The first question is, Why do they leave? Dudley found that young adult perceptions of the quality of relationship with religious authority figures played a significant role in their departure.11 Leadership across Adventism concurred, stating that the reasons most frequently cited by persons who leave local church fellowship are found "in the realm of relationships, the absence of a sense of belonging, and the lack of meaningful engagement in the local congregation and its mission."12

Young adult Kimberly Luste Maran noted that "too often the negative words and actions of more mature church members push the younger set to feelings of anger, resentment, bitterness, and fear. . . Satan will employ any methods, including the use of church members, to tear us away from our loving Father."13

As part of the Let's Talk broadcasts hosted by Pastor Paulsen, 25-year-old Kadene said, "I think the best thing that church leaders can do for the youth of our church is get acquainted with them. Too often, church leaders sit on their high horses and judge our youth without having the slightest idea of what they are going through."14

Paulsen added, "We [church leaders] need to hear and understand what they [young adults] are saying, for it comes across clearly and strongly from those who are under thirty in our church. The point they are making is this: being included, being trusted, being considered responsible, for elders to be prepared to take some risk with inexperience, are sentiments and attitudes which senior leadership must be willing to show, or we are gone! We are gone simply because we have no ownership responsibility in the life of this church."15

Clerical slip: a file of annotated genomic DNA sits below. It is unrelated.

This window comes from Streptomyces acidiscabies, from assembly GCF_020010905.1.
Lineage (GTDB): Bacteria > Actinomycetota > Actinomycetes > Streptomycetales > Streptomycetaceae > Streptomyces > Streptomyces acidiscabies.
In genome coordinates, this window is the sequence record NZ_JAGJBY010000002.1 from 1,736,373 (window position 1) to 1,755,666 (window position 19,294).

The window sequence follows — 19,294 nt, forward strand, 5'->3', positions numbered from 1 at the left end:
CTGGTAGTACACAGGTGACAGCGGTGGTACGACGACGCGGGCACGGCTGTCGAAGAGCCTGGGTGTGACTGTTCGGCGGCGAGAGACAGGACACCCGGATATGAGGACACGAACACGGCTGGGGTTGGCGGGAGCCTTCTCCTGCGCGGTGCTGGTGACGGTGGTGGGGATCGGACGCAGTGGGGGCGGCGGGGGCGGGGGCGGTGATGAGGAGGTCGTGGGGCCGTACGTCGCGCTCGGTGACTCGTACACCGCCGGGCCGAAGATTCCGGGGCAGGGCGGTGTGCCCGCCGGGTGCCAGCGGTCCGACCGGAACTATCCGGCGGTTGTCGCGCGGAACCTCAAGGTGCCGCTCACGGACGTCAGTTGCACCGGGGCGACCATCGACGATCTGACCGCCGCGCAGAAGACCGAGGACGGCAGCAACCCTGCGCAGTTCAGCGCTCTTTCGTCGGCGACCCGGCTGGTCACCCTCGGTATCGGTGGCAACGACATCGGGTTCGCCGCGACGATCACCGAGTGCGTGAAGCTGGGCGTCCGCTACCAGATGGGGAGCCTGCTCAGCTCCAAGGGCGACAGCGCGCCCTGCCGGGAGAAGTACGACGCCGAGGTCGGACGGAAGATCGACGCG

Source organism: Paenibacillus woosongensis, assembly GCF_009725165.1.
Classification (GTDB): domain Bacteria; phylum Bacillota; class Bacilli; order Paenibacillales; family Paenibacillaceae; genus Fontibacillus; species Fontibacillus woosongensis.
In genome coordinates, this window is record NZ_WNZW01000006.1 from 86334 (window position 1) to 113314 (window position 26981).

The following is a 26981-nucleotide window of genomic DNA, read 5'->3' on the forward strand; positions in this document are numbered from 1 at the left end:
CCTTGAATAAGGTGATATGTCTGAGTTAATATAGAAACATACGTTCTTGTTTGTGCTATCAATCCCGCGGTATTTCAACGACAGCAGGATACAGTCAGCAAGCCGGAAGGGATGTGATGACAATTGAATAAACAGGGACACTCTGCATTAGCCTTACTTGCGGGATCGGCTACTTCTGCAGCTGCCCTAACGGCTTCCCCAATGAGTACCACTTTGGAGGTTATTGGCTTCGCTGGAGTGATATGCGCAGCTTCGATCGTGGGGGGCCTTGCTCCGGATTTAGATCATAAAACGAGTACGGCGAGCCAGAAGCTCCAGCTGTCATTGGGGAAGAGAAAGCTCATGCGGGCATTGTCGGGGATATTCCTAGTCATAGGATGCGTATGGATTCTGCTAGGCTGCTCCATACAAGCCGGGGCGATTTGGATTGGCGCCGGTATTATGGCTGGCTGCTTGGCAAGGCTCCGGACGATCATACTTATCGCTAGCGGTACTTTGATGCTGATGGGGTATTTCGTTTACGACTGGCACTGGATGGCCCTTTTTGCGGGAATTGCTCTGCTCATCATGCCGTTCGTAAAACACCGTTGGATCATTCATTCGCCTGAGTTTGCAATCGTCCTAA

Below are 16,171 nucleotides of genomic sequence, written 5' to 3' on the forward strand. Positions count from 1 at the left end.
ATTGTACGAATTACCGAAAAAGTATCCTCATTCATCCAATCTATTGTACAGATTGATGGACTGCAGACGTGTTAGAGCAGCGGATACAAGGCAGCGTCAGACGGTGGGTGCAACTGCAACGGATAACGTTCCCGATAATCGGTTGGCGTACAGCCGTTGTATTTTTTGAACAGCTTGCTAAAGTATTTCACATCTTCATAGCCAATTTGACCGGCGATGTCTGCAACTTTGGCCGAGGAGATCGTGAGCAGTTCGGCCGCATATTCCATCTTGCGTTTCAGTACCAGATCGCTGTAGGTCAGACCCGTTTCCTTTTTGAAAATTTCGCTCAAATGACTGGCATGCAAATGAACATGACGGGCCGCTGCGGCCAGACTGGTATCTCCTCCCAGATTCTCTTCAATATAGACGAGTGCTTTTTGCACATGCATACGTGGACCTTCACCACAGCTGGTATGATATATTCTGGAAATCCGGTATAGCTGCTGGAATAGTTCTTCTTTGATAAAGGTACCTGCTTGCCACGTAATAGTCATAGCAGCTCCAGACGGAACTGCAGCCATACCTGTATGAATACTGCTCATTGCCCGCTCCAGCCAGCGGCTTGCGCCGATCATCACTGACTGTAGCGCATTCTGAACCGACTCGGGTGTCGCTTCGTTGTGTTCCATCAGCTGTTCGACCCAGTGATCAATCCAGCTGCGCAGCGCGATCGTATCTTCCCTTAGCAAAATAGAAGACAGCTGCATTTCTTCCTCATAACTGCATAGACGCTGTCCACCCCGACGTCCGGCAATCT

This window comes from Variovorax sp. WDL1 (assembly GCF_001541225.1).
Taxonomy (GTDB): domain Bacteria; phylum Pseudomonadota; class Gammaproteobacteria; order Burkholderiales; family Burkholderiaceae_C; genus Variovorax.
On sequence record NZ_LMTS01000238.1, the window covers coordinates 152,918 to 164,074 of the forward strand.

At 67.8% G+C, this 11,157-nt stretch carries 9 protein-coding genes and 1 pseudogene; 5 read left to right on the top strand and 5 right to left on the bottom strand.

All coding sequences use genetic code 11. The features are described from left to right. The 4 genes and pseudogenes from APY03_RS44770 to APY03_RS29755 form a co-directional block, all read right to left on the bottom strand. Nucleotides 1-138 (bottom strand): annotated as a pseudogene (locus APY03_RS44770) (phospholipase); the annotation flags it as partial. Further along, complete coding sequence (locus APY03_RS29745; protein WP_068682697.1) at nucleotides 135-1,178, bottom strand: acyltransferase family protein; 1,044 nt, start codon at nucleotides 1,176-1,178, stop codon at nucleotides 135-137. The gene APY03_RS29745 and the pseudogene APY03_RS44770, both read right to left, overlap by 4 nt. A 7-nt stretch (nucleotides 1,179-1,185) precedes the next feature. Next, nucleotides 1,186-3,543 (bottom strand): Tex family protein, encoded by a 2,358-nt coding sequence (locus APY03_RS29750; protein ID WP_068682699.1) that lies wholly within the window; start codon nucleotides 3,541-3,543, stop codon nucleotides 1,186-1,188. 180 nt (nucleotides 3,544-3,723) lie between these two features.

Robert Wuthnow, professor of sociology at Princeton University, noted various trends that are impacting young adults and contributing to the fading American religious landscape. "My view is that congregations can survive, but only if religious leaders roll up their sleeves and pay considerably more attention to young adults than they have been."16

Why are young adults leaving? Although the responses may be as diverse and personal as each young adult, clearly the lack of mutually valued relationships that engender trust and shared support have left both parties, young adults and Seventh-day Adventism, at risk of going under.

Pointing out heroes
So what is the solution? The Wikipedia article on "the bystander effect" made a fascinating recommendation. "To counter the bystander effect when you are the victim, a studied recommendation is to pick a specific person in the crowd to appeal to for help rather than appealing to the larger group generally. If you are the only person reacting to an emergency, point directly to a specific bystander and give them a specific task such as, ‘You. Call the police.' These steps place all responsibility on a specific person instead of allowing it to diffuse."17